The Blue Jackets found out May 26 that if all goes well and the NHL season resumes as planned later this summer, the next game -- and at least two after that -- would be played against the Toronto Maple Leafs.
Columbus is scheduled to resume play as the No. 9 seed in the Eastern Conference against the eighth-seeded Leafs in a best-of-five qualifying series for the Stanley Cup Playoffs. Now, almost a month later after finding out their fate, things are happening - players have reconnected in Columbus for on-ice workouts, others are flying in from across the world, and the league continues forward as part of its return to play plan.
But one thing remains constant -- the matchup with Toronto beckons.
"It's different, you're right," defenseman Scott Harrington, himself a native of Ontario, said recently. "It being such a short series and us obviously playing Toronto, I think it's going to be a good challenge for us."
For teams around the NHL, knowing that foe leaves them akin to a college football team pointing everything toward opening its schedule against a big-name opponent. While Ohio State often schedules a big-name foe for week two or three of its schedule, it did face Virginia Tech over Labor Day weekend in 2015, and that opening weekend always includes a few noted intersectional clashes (for example, Michigan vs. Washington and Alabama vs. USC are on the docket for the the first weekend this year, should games go on as scheduled).
Those games can often be make-or-break clashes for teams, but rarely in hockey do teams have such a long-term focus on a narrow foe. The first opponent of an 82-game season is fun to know but largely irrelevant with six months of games to follow; meanwhile, the start of the Stanley Cup Playoffs gives teams only a few days to prepare for that first series.
A year ago, the Blue Jackets finished the regular season on a Saturday, took Sunday off, staged a practice Monday and then flew to Tampa ahead of its Wednesday playoff opener against the Lightning. That was a four-day turnaround for a playoff series, while this preparation will extend at least two months.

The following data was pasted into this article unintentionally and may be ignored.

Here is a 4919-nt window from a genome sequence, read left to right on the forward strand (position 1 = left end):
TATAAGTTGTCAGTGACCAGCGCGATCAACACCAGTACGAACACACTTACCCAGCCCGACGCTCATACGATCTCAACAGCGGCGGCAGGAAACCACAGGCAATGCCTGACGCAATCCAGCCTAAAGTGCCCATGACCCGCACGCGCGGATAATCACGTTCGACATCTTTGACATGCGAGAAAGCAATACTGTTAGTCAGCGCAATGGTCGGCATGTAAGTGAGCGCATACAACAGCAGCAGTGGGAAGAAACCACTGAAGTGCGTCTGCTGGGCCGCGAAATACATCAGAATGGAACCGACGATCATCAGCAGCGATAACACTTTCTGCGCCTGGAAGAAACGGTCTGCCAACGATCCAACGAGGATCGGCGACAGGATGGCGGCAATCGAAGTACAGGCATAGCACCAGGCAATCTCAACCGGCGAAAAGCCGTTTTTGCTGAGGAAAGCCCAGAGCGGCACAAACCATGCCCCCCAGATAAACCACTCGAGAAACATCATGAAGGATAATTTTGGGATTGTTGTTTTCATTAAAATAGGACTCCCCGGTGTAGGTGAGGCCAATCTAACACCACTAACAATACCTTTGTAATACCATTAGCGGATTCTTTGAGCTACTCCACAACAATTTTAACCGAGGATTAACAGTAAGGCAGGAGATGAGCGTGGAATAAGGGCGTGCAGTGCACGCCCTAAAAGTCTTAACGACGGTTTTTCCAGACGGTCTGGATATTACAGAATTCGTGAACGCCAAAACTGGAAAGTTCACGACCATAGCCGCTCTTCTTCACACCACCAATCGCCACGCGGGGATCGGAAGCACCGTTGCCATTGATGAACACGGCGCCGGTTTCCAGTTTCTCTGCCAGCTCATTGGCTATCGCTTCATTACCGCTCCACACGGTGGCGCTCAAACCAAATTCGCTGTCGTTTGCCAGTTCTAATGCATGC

Head coach John Tortorella often has said he doesn't want to overload his players with information about the opponent going into games, especially during the regular season when the foe changes on a nightly basis. The Blue Jackets usually focus on a few key attributes of the opponent, in particular how it likes to operate its power play and penalty kill with the hope of winning the key special teams battle in a game.
With months to prepare for a high-powered Toronto attack, assistant coach Brad Shaw -- one of the most cerebral coaches in the game -- said his focus will be on shutting down the Leafs' power play while also coming up with a few key places for the Jackets to focus defensively.
"It doesn't change much," Shaw said of the prep work. "It gives you more time to do it. I don't think I'm going to try to look into their game much more than what I would normally do for a playoff series anyway.
"For me, I need to know their power play frontward, backward, inside out. I need to know how they're trying to create chances and goals and trying to be dangerous, and then it's about trying to find ways to counteract that. I think the prep gives you the ability to talk about every element of the team and answer every question that you can predict for your players, and that's the value of it."
For Columbus, as Shaw said, the big focus will be on slowing down an offense that sits third in the league with 3.39 goals per game and sixth in power-play percentage at 23.1 percent. The Leafs boast Auston Matthews, who is third in the league with 47 goals and ninth with 80 points, as well as Mitch Marner (16-51-67 in 59 games), John Tavares (26-34-60 in 63 games) and William Nylander (31-28-59 in 68 games) among others.
As such, the Blue Jackets-Maple Leafs series has been billed as one of the top offenses in the league facing one of the top defenses, something the Blue Jackets players are aware of.
"They have a ton of skill up front, and I think after such a long layover like this, it's gonna be very important for us to make sure that we're going to be prepared to play structured, tight defensive hockey and be ready to go," Harrington said. "Whenever you're playing hockey in the summer or pickup or whatever, it's obviously a lot more offense-based and I think it's just human nature to be a little looser defensively.
"We're not going to have much time to make any mistakes defensively. We're going to have to be real tight from the get-go."
But with months to prepare for one team, there is almost too much time to spend it all thinking about the Maple Leafs. Right now, those who are on the ice in Columbus are preparing mostly to get back into playing shape, with the focus on the opponent coming down the line.
"I guess it is good to have a format set," forward Gus Nyquist said. "There's no secret, we'll play Toronto if we do get going here, but I think that's something we'll get into more after a few days of camp after we get our legs going. I think that's No. 1, then we'll worry about Toronto."